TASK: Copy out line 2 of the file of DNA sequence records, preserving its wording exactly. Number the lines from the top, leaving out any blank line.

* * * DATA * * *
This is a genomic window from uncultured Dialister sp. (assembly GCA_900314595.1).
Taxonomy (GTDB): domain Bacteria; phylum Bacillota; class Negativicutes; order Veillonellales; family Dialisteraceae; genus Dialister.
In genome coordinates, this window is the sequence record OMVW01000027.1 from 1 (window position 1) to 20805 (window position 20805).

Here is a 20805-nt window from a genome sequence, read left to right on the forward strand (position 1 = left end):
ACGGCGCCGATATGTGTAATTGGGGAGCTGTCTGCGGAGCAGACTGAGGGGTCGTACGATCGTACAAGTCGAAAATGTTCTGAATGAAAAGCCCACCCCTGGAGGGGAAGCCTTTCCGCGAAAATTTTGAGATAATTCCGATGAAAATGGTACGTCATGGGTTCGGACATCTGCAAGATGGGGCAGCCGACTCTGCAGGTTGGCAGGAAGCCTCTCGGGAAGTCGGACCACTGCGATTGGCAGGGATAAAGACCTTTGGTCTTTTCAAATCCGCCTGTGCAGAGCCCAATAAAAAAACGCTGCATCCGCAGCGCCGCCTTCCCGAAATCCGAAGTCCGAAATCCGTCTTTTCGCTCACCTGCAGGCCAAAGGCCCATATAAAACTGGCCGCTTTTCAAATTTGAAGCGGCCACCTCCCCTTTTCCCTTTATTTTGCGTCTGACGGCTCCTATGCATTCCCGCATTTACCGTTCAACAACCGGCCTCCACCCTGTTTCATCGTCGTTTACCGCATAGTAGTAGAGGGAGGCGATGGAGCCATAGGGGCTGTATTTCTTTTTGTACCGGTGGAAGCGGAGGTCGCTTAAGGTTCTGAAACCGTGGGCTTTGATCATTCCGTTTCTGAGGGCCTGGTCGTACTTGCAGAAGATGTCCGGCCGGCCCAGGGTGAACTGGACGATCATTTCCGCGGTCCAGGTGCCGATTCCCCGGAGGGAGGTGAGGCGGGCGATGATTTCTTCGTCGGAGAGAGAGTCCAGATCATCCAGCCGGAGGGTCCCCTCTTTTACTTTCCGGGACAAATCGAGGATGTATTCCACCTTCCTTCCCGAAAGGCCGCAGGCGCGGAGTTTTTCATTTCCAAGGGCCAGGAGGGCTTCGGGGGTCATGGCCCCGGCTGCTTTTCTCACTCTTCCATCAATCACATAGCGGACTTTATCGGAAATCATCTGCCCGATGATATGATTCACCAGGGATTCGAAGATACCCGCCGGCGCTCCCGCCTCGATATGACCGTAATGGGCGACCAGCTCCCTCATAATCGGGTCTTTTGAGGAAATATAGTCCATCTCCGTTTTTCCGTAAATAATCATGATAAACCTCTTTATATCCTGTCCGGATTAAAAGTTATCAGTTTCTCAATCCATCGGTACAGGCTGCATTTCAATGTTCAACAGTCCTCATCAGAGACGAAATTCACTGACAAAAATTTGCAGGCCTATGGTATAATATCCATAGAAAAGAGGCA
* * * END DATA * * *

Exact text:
Taxonomy (GTDB): domain Bacteria; phylum Bacillota; class Negativicutes; order Veillonellales; family Dialisteraceae; genus Dialister.